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Two distinct pottery styles have been co-existing in the village of Koishiwara since the1600s carrying different strategic objectives.  How did that get started?   We'd talked to Mr. Shinobu Takatori

(14th generation ceramists) to hear this interesting story.  (Part 1 Video story here!)


This is an ideal location for anyone who desires to investigate

wabi-tea ceremony (wabi-sabi) through Takatori tea vessels;

 while mingle with the exoteric, nature-inspired, utility-driven Koishiwara ware. 


TAKATORI famliy is still actively producing high quality tea-wares.  Master Hassen Takatori 高取八仙 (13th generation), Shinobu Takatori 高取忍 (14th generation) and Shuuichiro Takatori 高取周一郎 (15th generation) work relentlessly under one roof, to continue this 400 year old legacy, creating the most poetic and philosophical form of ceramics art.

japan wabisabi pottery tea-ceremony taketombo

13th generation Master Ceramist

Mr. Hassen Takatori 高取八仙 (84 years old)

©2021 株式会社タケトンボ
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TAKATORI-ware 高取焼

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In 1600, when clan master Kuroda was dispatched to Korea, he brought back Korean potters who then set up kilns at the foothill of Hassan and Takatori.  Straw ash and Ame glazed utilitarian tea-ware were produced.


During the 18th century, Tea Master Sen no Rikyu’s “wabi-cha” tea ceremony style gained popularity.  Under the guidance of Tea Master Kobori Enshu,  Takatori has prospered into a clan’s kiln.  It was protected by the Kuroda clan to produce high quality tea ceremony tools for Generals and Feudal Lords.  It has been named as one of “7 Famous Enshu’s Kiln”.


Deep into the philosophy and teaching of wabi-sabi, Takatori-ware shows its mastery in wabi-style tea wares, not only in forms, but also in utilization of straw ash glaze, the deep-caramel “Ame” glaze and “Cho-sen" glaze to create abstract and poetic landscapes.    In addition to the iconic cha-wan (Japanese tea bowls), Hassen Takatori is also reputable for its delicate ceramics tea canister.

Visit to see more Hassen Takatori Kiln's work.

Photo Courtesy of Hassen Takatori


Carrying a long history in producing functional everyday-use earthenware,  the key word to understand Koishiwara ware is 用の美 (yu no bi),  "Beauty of Function".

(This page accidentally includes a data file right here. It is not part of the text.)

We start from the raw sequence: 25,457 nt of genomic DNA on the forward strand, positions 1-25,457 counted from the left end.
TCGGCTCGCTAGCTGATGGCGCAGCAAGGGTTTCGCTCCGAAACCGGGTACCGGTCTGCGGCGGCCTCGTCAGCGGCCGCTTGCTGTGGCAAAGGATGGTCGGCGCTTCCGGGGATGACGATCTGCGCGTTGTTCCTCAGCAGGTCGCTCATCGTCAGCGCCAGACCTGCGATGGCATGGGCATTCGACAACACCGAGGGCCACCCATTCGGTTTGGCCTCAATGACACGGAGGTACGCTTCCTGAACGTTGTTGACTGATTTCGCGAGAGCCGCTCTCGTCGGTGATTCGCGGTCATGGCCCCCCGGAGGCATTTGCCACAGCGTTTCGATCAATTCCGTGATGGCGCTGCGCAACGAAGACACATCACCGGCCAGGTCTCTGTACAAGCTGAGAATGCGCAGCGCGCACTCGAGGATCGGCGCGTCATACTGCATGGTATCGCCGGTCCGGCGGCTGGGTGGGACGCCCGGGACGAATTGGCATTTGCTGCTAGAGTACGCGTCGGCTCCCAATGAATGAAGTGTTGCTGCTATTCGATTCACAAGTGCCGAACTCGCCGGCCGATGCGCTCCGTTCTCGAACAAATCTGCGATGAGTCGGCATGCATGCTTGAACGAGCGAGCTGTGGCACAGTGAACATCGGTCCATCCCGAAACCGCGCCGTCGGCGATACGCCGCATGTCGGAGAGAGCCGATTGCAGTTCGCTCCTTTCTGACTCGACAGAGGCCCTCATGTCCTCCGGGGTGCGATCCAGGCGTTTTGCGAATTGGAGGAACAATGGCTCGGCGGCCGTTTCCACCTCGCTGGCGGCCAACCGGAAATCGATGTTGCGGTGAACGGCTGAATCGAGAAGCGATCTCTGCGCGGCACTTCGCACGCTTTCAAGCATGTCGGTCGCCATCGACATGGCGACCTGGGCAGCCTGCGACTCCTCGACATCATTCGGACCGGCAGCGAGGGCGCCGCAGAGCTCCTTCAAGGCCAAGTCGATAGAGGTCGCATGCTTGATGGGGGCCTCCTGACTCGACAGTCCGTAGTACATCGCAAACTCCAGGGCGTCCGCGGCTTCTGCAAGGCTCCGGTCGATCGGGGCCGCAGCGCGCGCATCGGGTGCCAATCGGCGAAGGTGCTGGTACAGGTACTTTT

This term was derived by Yanagi Muneyoshi during the "Mingei Movement" when he was touched by the simple beauty of these utilitarian earthenware. 

Humble and heavy Koishiwara-ware adopted 5 signature white-slip and chattering decoration techniques,  including “tobikanna” (jumping blade), “hakeme” (brush slip marking), “yubikaku” (finger combing), “nagashi kake”(drip marking), and “uchi kake” (splash-drip marking). 

japan pottery town mingei taketombo
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KOISHIWARA-ware 小石原焼


In 1682, under the rule of 3rd generation Kuroda clan master, porcelain potters from Imari were invited to the region to start producing pottery.  Takatori was already established in the area (in 1600), and earthenware were called Agano-ware.  For awhile it ceased production; not until early 18th century was it revived to produce utilitarian items including urns, bowls and pots.


In the early 1900s, it caught the attention of Muneyoshi Yanagi, while he was traveling the country, documenting folk crafts.  Yanagi’s literary work pushed forward the “Mingei Movement”, stressing on the importance in preserving regional folk craft.   Koishiwara-ware and neighboring Onta-ware left a deep impression on Yanagi’s research on the humble beauty of everyday-use earthenware.  Thus arrived the term “Beauty of Function” (用の美)。As part of the Mingei Movement initiators, British ceramist Bernard Leach visited the area in the 1950s and stayed for 3 weeks exchanging skills and idea with local folk potters. 

Currently, about 50 family kilns are still actively producing Koishiwara style earthenware, carrying the legacy of simplicity and “functional beauty”.


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The more time I spent in Koishiwara (now known as Tohomura), the more I see the uniqueness of this hidden village. 

With Takatori, as you start digging deeper, you will feel the endless layers of intelligence behind.  It's very easy to engage in conversations with the masters and ended up concluding "it's very hard to explain...", "it's a bit beyond words".   The symbolism, the poetic sensibility, the abstract expressionism, the zen buddhist philosophy... universe.  It's about impermanence in life as well as life-long learnings.

Then 15 meters away, you'll walk into a Koishiwara studio, which grounded you back on planet Earth, talking about utilitarianism!  During research, I was reading Yanagi's writings on Mingei (Folk Craft) Movement from the 1920s, it strikes me that his subject has never gone outdated.  From how we are deceived by mass-produced cheap commodities, the importance of preserving quality craft culture, a country's cultural identity, user-experience...  I can even relate this to Bauhaus' "timelessness" and "form follows function".  Aren't these on-going subject matters for modern day designers as well?

Even more interesting experience is when you get to pick up works made by the artisans. Takatori-ware is rustic-looking but extremely delicate. Where Koishiwara is heavy and modest ( feels like an "ummmch" weigh-drop when you hold one in your hands).   The tactility correlates to their history, function and philosophy. 

And not to mention, these passionate masters show ultimate hospitality to anyone interested in learning about their craft and culture.  I felt super lucky to have met them, to learn from them and to collaborate with them.   I hope you would embark on this extraordinary journey of discovery as well.  

-- Mikki from Taketombo

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